Her ability to build the most submerging bridges is always a talent I will give credit for. The bridge transforms from self pity to as she accepts that she needed to go through all that pain to become who she is today.

Standout Lyrics: I looked around in a blood-soaked gown and I saw something they can’t take away. 

Maleek’s Take – Dear Reader 

“Dear Reader” is the final track on the 3am edition of Midnights. I can already hear Diannah saying that this is the weakest and least interesting song on the album. But for many reasons, big and small, this song speaks to me on such a deep level. I also am here to argue that this is her most introspective song in her entire discography. 

Swift uses the structure of an advice column to explain to us, the listeners, that she fears she is too unstable and chaotic to be put in a higher position than others. We shouldn’t see her and other artists like her as a gilding light towards wisdom. Even though she questions her ability to give sound and reasonable advice, she also wonders if she might be the best one to get advice from due to the pain she’s gone through.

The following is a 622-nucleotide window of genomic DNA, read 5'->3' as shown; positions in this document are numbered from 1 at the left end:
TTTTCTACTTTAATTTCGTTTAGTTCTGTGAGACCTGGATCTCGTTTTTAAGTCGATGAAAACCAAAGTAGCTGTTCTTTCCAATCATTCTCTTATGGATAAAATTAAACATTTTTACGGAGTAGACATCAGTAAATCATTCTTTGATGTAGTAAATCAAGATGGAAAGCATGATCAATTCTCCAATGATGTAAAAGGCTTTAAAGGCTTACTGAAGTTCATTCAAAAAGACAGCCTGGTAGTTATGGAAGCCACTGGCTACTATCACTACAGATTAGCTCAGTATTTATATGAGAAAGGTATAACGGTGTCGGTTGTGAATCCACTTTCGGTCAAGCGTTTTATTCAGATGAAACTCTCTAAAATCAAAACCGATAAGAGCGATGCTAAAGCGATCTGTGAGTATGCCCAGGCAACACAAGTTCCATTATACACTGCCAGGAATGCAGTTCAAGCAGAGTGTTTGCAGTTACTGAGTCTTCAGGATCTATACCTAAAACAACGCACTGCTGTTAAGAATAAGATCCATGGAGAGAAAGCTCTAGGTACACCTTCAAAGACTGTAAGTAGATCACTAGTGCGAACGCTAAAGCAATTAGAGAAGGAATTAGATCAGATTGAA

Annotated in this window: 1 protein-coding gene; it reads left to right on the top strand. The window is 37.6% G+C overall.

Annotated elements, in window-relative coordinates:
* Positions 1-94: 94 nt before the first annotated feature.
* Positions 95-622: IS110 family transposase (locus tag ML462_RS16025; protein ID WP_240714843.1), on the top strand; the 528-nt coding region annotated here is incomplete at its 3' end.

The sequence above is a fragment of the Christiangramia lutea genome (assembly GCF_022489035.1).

She walks us through some of the most chaotic points of her music career and personal life and hints that all of this pain and trauma has taught her vital lessons in life. Lessons that she hopes we take and apply to our own lives. But this doesn’t mean she’s a perfect person however. She reveals that all of these lessons originate from deep wounds she’s suffered and still has to live with. 

What makes this song such a masterpiece is the contradictions within it. She begs us to listen to the lessons she’s unfortunately had to learn, yet warns us to never trust and take advice from someone as chaotic as her. It’s the type of song you can listen to back to back and still find a different meaning each time. Taylor Swift outdid herself with “Dear Reader”. 

Standout lyric: Where I pace in my pen and my friends found friends who care. No one sees when you lose when you’re playing solitaire.